Come hive with us!!!
March 20, 2023

Ep 359: Small Acts Of Kindness Can Create A Big Impact With Troy Holt

Ep 359: Small Acts Of Kindness Can Create A Big Impact With Troy Holt
Apple Podcasts podcast player badge
YouTube Channel podcast player badge
Spotify podcast player badge
Amazon Music podcast player badge
Google Podcasts podcast player badge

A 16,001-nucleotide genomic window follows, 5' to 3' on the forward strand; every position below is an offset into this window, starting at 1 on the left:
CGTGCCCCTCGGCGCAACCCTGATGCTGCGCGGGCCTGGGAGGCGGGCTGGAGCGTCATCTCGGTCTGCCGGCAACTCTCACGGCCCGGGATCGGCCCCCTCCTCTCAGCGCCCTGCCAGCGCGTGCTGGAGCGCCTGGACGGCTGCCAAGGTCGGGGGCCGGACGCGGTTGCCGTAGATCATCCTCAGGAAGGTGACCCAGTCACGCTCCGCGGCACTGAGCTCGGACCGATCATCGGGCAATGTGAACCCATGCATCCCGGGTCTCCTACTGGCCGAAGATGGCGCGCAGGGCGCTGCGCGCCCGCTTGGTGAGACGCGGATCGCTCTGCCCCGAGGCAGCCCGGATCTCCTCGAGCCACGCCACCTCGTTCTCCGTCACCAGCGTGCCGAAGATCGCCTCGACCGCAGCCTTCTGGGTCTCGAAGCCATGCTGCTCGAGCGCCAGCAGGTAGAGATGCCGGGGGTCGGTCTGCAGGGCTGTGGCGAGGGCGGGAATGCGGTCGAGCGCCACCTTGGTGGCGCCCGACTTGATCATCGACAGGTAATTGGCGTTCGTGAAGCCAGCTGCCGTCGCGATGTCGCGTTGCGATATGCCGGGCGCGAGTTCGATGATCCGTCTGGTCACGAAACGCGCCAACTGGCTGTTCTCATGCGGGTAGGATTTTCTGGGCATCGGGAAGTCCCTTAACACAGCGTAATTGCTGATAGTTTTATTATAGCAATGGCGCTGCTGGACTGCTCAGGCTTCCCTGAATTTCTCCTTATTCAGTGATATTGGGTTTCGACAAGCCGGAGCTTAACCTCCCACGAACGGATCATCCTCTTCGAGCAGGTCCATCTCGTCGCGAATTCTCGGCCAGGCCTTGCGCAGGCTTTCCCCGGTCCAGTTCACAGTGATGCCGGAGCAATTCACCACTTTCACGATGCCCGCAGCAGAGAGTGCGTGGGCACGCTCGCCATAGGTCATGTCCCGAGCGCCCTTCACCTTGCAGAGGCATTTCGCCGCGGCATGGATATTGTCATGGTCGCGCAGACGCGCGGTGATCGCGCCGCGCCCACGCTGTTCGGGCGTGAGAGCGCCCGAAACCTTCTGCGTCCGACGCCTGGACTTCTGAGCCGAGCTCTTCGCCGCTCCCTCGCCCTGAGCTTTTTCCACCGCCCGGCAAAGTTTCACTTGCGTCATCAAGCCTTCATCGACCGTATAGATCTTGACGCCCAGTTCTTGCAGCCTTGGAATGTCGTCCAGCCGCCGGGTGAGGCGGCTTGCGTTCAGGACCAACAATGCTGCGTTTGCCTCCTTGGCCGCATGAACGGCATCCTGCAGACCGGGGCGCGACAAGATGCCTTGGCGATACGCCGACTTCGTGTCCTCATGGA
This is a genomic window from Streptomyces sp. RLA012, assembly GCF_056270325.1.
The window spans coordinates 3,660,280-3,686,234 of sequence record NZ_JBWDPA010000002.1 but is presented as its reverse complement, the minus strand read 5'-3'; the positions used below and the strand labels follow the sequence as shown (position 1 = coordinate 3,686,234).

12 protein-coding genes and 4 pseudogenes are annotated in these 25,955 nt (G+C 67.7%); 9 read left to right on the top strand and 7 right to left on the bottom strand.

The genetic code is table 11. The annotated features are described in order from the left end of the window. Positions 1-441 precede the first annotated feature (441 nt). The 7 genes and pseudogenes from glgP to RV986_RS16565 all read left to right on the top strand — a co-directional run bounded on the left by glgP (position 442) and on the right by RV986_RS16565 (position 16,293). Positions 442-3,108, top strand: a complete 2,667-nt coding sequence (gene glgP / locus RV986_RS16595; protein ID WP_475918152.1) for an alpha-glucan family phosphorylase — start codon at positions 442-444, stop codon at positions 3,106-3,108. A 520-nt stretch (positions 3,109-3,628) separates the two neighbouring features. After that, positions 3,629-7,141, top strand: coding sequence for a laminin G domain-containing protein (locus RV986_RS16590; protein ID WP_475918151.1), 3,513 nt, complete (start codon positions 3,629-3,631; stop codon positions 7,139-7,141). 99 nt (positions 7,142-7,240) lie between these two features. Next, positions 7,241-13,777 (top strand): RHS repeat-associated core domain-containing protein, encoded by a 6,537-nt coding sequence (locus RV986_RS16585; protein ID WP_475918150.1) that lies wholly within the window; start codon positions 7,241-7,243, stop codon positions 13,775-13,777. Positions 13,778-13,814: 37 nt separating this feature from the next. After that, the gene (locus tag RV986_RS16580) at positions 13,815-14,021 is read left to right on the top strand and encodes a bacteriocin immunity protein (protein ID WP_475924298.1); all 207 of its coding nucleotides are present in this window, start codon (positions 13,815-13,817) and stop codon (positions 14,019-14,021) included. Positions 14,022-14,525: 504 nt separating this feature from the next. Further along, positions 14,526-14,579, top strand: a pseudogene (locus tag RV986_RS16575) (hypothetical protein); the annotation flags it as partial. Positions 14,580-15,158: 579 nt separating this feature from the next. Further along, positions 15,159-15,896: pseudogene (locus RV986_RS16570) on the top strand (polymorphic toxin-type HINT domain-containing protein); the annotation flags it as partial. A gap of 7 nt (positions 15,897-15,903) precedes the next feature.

iHeartRadio podcast player badge


text "course" to learn how to make 6 figures on one land deal, Text "Hive" to learn more about the hivemind. Text "apple" to schedule a 1-on-1 call with Anthony & Daniel. Text "land" to join The Million Dollar Land Mastermind

Sign up at

Need Inbound Real Estate Leads.

Follow Us On YouTube

Follow Us On Instagram

Follow Us On TikTok

Join The FB Group

Help support the show

Episode preview

Episode segments




2023 © Spotify AB


App Store

Google Play


--- Support this podcast: